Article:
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Do you have a nasty odor, stuck on grease, or just an all-around seemingly impossible cleaning job that you have been dreading to begin? Stress no more with a fun (and natural!) way to clean all that gunk, in no time!
While the many uses of cleaning with baking soda was eloquently described a while back, sometimes, certain jobs require you to get down and dirty. Pull out the “big guns,” per say. For us at Daily Mom, that means using baking soda as a paste!
What makes it different?
Allowing the paste to dry on the stain (or odor) neutralizes it and permeates deep into it while you wait. An added bonus? It’s a fun “science experiment” to share with your kids, too!
- Mix baking soda with water to form a paste
- Spread the paste on your stain and allow to fully dry.
- Spray the dry baking soda with vinegar (it will sizzle)
- Use a natural sponge or steel wool to scrub the stain, until it comes off.
- Wipe clean with plenty of water with a natural fiber towel.
Here are some ideas on where you can use baking soda paste:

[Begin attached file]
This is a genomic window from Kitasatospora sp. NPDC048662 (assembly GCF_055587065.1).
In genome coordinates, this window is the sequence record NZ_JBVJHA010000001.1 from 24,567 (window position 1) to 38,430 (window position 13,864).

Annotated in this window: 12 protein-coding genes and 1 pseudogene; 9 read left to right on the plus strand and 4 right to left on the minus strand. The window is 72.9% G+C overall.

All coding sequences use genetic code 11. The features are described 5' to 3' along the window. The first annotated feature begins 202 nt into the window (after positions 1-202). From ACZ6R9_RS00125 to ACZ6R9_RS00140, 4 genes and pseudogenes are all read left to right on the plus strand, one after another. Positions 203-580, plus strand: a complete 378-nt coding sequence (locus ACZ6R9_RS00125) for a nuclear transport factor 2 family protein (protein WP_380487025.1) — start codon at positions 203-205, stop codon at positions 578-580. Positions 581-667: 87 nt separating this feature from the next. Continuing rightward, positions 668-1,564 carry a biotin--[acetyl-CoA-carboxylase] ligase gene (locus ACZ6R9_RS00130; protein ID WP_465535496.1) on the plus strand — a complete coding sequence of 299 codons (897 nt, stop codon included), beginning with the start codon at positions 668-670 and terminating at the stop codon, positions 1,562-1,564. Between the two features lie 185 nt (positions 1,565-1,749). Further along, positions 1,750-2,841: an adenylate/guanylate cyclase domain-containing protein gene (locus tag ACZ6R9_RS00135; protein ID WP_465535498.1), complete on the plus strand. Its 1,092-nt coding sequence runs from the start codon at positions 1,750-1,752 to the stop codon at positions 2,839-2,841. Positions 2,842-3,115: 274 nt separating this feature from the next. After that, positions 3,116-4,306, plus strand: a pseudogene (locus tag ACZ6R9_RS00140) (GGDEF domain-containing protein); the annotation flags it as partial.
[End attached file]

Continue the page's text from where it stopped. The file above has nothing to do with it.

Around the kitty litter box: Have you noticed that there is a weird odor on the floor around the litter box? If your litter box is located on tile, or linoleum, use this paste around the box to neutralize the odor. Cat urine has a very strong ammonia smell, and using this trick regularly can really help cut back on the prevalence of the odor.
Around the base of the toilet: Do you share a household with a boy who may not always have the best aim? Try using this paste around the base of the toilet. It will be sparkling clean, and any stinky smells will be flushed away!
Your dirty stove: Let’s face it, commercial chemical oven cleaners are undeniably toxic. If you don’t feel like dressing yourself in HAZMAT gear to clean your oven, consider giving this paste a whirl. It actually works! You will want to scrape off any “solid” food, or stuck on gunk with an old spatula and then apply the paste generously. Wait for it to dry, and then use steel wool, or the rough side of a sponge, and start scrubbing in circular motions after spritzing with vinegar.